Beginning this week, Richmond Public Schools will host another round of community meetings to review and gather feedback on the Facilities Task Force Needs Report. Here is our impassioned plea.
Update #1 — February 4, 2016; 8:44 AM
The January 26th meeting was snowed out so that meeting has been rescheduled.
- February 9th • Linwood Holton Elementary School, 1600 West Laburnum Avenue
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Original — January 11, 2016
Back in April 2014, Richmond Public Schools put together a Facilities Task Force to evaluate the district’s many short- and long-term facility needs. In doing so, the Facilities Task Force was, well, tasked with assessing projected enrollment throughout the district, gathering input from the community, and (based on that information) offering recommendations to RPS’s administration and School Board, as well as the Mayor, City Council, and the public as to how to proceed over the next 10 years.
A year later, the Facilities Task Force–co-chaired by Richmond City School Board members Kristen Larson and Kimberly Gray and comprised of community leaders, volunteers, and staff, and subject matter experts1–presented the Facilities Needs Report. The Needs Report was first presented to the Richmond City School Board on April 13th, 2015, then presented the following month to a joint meeting of the School Board and Richmond’s City Council. An updated Needs Report–focusing on one of five original options–was then presented to another joint meeting on October 12th.
Here are PDFs of each presentation if you’re into that sort of thing…
If you’re not into perusing presentation PDFs, videos of each presentation can be found on RPS’s website. Or here’s the quick ‘n’ dirty: we are at a critical stage in the story of Richmond Public Schools. As of now, the projected cost for the Task Force’s current recommendations is in the $500-$600 million range. A hefty price tag, yes, but considering the impact schools have on the economic and social health of our city, we’ve got to do something.
In the near future more schools will be forced to close due to structural or environmental failures. Large sums of money will be spent on short-term, band-aid efforts to continue the lifespan of outdated, inefficient mechanical equipment, or outdoor classrooms to address overpopulation. If the status quo–reaction–remains, money will not be used for new assets that will accrue capital and cost savings over time. The albatross that is failing facilities will continue to drain city coffers, thus forcing continued cuts to classroom education…
If you live and work in or around the City of Richmond, this is something you need to care about–whether you have kids in school or not. The quality of schools directly impacts property values and economic development. But more importantly (most importantly, in my opinion), as Richmond Forward explains, “Richmond schools were set up to fail through the construction of lower quality ‘separate but equal’ facilities–many of which are still used today and, drastically underfunded through many decades, must be made whole.”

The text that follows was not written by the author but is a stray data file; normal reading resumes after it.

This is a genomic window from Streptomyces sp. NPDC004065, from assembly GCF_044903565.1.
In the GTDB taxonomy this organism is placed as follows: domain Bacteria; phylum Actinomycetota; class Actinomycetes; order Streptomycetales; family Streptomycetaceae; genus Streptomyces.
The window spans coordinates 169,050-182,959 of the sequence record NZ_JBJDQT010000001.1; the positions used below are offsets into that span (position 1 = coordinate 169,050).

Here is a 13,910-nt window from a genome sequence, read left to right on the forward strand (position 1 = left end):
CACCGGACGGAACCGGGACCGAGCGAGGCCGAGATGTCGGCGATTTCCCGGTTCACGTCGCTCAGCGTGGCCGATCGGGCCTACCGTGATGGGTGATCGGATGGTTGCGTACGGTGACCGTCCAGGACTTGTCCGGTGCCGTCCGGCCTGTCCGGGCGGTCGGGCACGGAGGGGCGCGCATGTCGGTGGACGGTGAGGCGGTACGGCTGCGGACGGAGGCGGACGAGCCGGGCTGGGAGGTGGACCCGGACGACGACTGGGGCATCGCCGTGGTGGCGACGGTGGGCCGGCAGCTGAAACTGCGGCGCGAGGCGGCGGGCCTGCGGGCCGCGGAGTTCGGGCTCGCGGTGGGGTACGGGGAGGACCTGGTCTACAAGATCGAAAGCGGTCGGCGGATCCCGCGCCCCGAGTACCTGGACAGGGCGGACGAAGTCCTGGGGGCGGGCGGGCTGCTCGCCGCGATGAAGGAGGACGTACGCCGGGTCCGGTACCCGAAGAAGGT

We’ve got some messes to clean up, literally and figuratively. And your input is needed to make that happen2.
Two weeks after that October 12th presentation, Richmond Public Schools began hosting community meetings (two per district) to share the Needs Report and gather feedback from the community. The next–and final–round of community meetings begins this week and continues into the first week of February.
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Meeting dates and locations are as follows (all meetings are from 6:00 to 8:00 PM):
- January 12th • Binford Middle School, 1701 Floyd Avenue
- January 14th • Franklin Military Academy, 701 N. 37th Street
- January 19th • G.H. Reid Elementary School, 1301 Whitehead Road
- January 21st • J.H. Blackwell Elementary School, 300 East 15th Street
- January 26th • Linwood Holton Elementary School, 1600 West Laburnum Avenue
- January 28th • Mary Munford Elementary School,211 Westmoreland Avenue
- February 2nd • Broad Rock Elementary School, 4615 Ferguson Lane
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So pick a meeting to attend. Hell, pick a few. Feedback is sure to vary based on the location of each meeting–that’s just the nature of the beast here in Richmond. Go get the facts, listen to the recommendations, talk with your fellow Richmond City stakeholders. And don’t forget to let your School Board representative know what you think. After these meetings finish up, the Task Force will then report back to the School Board in February, and recommendations are set to be finalized via the School Board’s approval in March. Now is the time to make sure your voice is heard.